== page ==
1. In the first place, nobody denies that certain harms and damages which
actually and visibly afflict men, animals, the fruits of the earth, and which
often come about by the influence of stars, may yet often be brought about
by demons, when God permits them do to act. For as S. Augustine says in the
4th book Of the City of God: Demons may make use of both fire and
air if God allow them so to do. And a commentator remarks: God punishes by
the power of evil angels.
2. From this obviously follows the answer to any objection concerning Job, and to any objections which may be raised to our account of the beginnings of magic in the world.
3. With regard to the fact that rotten sage which is thrown into running water is said to produce some evil effect without the help of the devil, although it may not be wholly disconnected with the influence of certain stars, we would point out that we do not intend to discuss the good or evil influence of the stars, but only witchcraft, and therefore this is beside the point.
4. With regard to the fourth argument, it is certainly true that the devil only employs witches to bring about their bale and destruction. But when it is deduced that they are not to be punished, because they only act as instruments which are moved not by their own volition but at the will and pleasure of the principal and agent, there is a ready answer: For they are human instruments and free agents, and although they have made a compact and a contract with the devil, nevertheless they do enjoy absolute liberty: for, as has been learnt from their own revelations - and I speak of women who have been convicted and burned at the stake and who were compelled to wreak vengeance and evil and damage if they wished to escape punishments and blows inflicted by the devil - yet these women co-operate with the devil although they are bound to him by that profession by which at first they freely and willingly gave themselves over to his power.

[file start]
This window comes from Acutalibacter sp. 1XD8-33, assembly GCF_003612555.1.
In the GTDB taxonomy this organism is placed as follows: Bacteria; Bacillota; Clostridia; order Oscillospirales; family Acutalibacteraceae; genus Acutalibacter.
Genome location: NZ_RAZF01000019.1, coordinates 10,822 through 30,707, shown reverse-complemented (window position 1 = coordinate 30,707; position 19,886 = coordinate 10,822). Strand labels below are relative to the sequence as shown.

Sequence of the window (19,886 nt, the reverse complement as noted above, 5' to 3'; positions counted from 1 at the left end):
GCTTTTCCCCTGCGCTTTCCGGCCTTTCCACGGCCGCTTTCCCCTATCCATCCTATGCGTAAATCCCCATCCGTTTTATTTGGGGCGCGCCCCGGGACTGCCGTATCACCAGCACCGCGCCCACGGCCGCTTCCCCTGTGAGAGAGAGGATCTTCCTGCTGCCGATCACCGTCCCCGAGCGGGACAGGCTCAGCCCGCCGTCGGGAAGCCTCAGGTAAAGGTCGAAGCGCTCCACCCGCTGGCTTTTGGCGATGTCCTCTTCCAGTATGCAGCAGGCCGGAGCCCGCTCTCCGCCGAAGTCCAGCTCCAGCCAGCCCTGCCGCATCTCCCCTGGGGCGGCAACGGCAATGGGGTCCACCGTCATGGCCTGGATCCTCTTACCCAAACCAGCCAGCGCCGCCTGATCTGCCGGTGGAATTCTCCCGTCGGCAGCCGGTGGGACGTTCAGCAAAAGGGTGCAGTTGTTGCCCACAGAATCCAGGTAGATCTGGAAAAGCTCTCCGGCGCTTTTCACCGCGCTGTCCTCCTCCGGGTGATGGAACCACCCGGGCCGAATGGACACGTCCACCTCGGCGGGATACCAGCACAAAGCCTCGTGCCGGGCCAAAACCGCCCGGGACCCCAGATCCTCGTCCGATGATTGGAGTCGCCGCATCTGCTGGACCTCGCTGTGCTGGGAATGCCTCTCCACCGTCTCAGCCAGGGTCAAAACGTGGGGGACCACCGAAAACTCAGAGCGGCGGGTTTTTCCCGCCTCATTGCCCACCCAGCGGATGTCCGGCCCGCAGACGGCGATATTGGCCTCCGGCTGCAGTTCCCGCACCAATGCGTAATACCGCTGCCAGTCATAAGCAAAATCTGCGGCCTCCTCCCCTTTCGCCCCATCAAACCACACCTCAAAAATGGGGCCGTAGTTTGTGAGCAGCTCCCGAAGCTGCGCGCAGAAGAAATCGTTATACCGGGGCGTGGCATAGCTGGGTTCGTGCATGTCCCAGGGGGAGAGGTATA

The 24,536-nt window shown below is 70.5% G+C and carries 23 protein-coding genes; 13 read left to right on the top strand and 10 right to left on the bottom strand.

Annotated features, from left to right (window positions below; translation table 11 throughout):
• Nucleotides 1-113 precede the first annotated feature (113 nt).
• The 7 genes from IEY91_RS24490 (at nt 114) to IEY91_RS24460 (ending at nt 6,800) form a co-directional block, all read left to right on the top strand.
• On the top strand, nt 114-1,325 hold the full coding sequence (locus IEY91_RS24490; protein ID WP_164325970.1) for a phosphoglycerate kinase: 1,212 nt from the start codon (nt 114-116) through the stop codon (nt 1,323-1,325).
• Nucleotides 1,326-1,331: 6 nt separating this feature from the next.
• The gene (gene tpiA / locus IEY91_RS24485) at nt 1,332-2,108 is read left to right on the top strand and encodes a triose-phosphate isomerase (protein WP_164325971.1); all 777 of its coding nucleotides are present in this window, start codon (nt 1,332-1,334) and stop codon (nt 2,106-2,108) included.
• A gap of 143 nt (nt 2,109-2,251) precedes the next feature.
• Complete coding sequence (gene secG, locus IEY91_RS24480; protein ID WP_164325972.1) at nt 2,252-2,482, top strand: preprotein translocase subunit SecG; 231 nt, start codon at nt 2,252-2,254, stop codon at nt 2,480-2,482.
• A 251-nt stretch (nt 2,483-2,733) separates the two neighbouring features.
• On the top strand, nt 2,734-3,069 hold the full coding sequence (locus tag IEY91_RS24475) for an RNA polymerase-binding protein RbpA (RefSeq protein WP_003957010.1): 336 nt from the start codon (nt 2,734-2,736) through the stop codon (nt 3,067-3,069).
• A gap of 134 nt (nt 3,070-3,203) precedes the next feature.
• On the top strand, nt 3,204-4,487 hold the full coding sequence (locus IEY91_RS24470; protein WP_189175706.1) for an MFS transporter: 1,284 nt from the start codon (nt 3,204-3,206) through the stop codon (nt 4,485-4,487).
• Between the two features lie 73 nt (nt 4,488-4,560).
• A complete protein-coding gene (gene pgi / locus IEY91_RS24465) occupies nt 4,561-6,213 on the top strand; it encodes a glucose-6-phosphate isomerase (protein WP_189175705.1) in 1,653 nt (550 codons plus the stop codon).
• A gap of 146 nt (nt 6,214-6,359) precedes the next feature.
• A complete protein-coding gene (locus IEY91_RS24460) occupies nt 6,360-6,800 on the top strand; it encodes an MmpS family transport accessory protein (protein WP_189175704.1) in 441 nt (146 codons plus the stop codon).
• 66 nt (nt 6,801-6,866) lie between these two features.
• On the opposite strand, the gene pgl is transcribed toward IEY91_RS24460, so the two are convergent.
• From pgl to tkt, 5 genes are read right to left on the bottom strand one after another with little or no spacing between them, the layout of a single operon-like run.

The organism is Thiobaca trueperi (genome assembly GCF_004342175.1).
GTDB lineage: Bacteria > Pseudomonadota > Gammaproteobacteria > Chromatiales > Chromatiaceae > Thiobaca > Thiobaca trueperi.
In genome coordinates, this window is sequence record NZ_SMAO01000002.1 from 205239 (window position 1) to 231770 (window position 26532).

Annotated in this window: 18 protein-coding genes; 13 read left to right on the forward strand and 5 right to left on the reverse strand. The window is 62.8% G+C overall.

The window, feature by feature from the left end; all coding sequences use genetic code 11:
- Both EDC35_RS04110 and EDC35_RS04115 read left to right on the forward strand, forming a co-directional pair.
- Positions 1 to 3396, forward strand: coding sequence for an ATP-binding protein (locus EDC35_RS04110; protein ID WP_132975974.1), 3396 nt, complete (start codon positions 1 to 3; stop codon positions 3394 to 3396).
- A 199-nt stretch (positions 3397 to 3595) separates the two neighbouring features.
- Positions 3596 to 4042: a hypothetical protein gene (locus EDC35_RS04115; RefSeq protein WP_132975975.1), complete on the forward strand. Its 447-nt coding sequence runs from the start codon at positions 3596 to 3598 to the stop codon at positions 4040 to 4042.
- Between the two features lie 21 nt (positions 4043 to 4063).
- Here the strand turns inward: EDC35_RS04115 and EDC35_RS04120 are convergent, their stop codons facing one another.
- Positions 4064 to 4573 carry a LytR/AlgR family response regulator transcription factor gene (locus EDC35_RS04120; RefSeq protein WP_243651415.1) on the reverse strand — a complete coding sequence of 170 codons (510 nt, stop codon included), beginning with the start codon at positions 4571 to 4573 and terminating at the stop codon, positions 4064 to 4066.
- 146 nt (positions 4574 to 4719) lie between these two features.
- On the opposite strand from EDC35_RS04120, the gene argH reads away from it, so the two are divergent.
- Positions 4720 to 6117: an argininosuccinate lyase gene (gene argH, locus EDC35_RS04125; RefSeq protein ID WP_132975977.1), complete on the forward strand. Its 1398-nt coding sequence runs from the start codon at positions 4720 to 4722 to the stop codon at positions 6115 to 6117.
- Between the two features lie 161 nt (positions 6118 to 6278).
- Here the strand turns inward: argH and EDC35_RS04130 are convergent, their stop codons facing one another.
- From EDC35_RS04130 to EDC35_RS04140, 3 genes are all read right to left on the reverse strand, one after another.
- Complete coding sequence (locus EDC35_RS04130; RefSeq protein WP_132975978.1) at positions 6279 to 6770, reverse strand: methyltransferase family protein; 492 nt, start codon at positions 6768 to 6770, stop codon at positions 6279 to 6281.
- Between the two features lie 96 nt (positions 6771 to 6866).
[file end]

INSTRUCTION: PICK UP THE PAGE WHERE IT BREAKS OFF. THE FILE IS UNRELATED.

With regard to these other arguments, in which it is proved that certain old
women have an occult knowledge which enables them to bring about extraordinary
and indeed evil effects without the aid of the devil. It must be understood
that from one particular to conclude a universal argument is contrary to all
sound reason. And when, as it seems, throughout the whole of the Scriptures
no such instance can be found, save where it speaks of the charms and spells
old women practise, therefore we must not hence conclude that this is always
the case. Moreover, the authorities on these passages leave the matter open
to question, that is to say, whether such charms have any efficacy without